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  • Emil Anker Rasmussen

Bridging the Age Gap in Climate Action



In Austin, what some may call the heart of Texas, a diverse group of young individuals recently gathered for the National Millennial and Gen Z Community (NMGZ) field trip, brought together by a shared passion for communication – and seemingly sharing a concern for our planet's future too.


As the only participant without ties to the US, I was invited on the trip through Radius CPH, my workplace based in Copenhagen, Denmark, and its connection to IW Group, organizers of the trip – both Worldcom Public Relations Group members.

In my eyes, a workshop with Niyanta Spelman, the CEO of Rainforest Partnership, an environmental organization, constituted one of the trip’s highlights. During the workshop, two questions we, as Gen Zs, were trusted to answer were:

"What can Gen Zs do to help older Americans see things from their perspective? What kind of economic, workplace, and social power do Gen Zs have and how can they use it?"

This question forms the basis of my reflections.

At the heart of this issue lies an undeniable fact: that climate change is not just a problem for one generation to solve. It is a collective challenge that transcends age, ethnicity, and geography. And young people, like those in the NMGZ, hold a pivotal role in not only addressing climate change but also in convincing older generations to take climate action seriously. And this all begins with communication, both on an interpersonal level and on a broader scale.

One of the powers of communication lies in its ability to create bridges of understanding between different generations. It's not about pitting one group against another but finding common ground and shared values.

Climate change is a challenge that transcends generational boundaries. It affects us all. Young and old, Gen Zs and baby boomers alike. For that reason, it's crucial to remind older generations that it's their children and grandchildren's futures that are at stake.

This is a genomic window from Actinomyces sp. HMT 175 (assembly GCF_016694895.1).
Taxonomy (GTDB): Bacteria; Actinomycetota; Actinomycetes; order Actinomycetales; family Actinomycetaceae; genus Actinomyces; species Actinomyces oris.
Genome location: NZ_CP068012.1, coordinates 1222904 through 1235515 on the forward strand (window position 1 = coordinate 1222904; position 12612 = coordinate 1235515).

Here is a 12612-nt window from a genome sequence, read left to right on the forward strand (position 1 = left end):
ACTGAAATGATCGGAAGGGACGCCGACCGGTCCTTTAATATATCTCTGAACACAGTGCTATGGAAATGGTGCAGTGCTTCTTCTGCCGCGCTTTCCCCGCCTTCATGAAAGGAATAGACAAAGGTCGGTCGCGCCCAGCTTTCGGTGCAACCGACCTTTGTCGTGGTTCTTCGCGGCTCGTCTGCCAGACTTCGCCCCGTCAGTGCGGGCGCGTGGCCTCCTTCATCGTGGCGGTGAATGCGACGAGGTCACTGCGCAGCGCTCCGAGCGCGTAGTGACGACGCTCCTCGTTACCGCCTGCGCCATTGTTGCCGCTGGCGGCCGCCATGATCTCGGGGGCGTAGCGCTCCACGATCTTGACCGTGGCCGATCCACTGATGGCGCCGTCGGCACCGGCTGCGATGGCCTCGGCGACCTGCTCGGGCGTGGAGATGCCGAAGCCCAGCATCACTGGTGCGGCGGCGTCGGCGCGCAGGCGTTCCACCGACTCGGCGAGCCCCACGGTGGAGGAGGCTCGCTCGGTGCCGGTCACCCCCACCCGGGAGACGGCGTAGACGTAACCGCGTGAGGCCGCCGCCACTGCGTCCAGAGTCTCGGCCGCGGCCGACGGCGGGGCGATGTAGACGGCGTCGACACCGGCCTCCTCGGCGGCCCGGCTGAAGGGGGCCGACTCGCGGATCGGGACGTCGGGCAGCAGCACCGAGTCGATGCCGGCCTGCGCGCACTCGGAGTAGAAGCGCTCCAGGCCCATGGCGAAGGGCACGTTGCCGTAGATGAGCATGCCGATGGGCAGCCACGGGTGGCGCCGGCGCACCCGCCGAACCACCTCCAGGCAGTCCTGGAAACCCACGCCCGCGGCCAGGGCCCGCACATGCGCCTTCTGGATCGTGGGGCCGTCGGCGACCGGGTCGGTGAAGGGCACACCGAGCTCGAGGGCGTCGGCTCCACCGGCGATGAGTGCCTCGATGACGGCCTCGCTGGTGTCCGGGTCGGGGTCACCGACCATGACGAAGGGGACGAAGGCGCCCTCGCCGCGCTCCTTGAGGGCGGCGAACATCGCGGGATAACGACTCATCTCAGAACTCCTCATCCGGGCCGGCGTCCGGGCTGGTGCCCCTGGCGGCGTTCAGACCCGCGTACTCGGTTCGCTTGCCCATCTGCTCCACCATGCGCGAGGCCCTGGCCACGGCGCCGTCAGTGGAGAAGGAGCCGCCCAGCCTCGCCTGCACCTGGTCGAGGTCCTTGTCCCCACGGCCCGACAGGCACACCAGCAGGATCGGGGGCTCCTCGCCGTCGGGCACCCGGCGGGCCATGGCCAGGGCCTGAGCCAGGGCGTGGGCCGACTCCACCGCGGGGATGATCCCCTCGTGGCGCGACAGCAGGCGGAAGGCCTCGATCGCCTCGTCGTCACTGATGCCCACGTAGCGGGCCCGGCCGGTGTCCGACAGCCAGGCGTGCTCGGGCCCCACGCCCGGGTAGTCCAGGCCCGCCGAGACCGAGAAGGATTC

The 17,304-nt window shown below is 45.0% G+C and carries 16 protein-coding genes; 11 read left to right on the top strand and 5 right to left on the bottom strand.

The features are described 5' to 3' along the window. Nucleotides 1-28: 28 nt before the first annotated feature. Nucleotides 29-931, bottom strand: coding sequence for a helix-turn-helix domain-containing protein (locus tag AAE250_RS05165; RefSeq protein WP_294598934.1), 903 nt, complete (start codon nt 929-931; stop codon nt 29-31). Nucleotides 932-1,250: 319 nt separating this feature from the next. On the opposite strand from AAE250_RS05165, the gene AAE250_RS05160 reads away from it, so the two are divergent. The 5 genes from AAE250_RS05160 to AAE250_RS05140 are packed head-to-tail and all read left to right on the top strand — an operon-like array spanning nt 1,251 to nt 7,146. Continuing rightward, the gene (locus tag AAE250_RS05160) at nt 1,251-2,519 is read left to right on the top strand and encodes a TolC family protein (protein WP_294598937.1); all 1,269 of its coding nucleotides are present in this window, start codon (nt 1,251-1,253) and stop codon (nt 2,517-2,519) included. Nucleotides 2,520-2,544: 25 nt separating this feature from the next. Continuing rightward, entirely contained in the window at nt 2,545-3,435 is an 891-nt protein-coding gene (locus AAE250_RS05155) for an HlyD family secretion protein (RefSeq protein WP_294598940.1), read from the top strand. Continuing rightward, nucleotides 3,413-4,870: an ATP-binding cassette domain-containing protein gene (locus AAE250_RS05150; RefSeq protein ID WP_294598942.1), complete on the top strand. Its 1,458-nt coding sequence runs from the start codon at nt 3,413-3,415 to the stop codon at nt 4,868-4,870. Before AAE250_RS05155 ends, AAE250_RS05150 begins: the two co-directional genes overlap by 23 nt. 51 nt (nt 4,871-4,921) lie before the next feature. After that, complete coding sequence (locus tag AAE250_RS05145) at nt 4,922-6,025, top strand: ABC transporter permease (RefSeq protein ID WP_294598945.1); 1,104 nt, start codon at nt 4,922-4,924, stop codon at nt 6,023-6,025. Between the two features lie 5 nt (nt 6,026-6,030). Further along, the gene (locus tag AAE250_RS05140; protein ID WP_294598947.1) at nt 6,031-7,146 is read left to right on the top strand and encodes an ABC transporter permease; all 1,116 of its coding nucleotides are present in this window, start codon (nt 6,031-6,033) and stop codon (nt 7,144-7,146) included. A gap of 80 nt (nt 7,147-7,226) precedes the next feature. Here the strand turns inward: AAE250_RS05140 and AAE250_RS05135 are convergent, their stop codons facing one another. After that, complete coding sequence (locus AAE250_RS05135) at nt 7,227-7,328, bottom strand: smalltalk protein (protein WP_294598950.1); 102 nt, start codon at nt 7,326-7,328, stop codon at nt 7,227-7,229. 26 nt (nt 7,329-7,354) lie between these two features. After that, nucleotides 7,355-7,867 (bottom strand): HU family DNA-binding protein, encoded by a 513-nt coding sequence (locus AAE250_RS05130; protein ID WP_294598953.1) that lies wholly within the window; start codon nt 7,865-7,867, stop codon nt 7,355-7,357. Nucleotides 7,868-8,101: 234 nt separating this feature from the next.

This approach taps into a shared concern for family and future generations. It reminds us that we all have a stake in the outcome, regardless of age. Moreover, fostering intergenerational dialogue is essential. We must be willing to listen to the experiences and concerns of older Americans, understand their viewpoints, and find common ground. For instance, studies indicate that as individuals age, they tend to become more altruistic.


Harnessing this altruism amongst our elders can benefit us all in our collective efforts to combat climate change. It is a matter of both patience and the willingness to emphasize the urgency of climate change to individuals who may not receive the same level of information bombardment as us Gen Zers, who are constantly exposed to social media and online news.

Looking ahead, it is worth noting that Gen Z is poised to constitute 27 percent of the workforce by 2025. This demographic shift presents a significant opportunity for our generation to lead by example within our workplaces, championing sustainable practices and advocating for change.


By showcasing our commitment to environmental causes, we can inspire older generations to join us on this critical mission.

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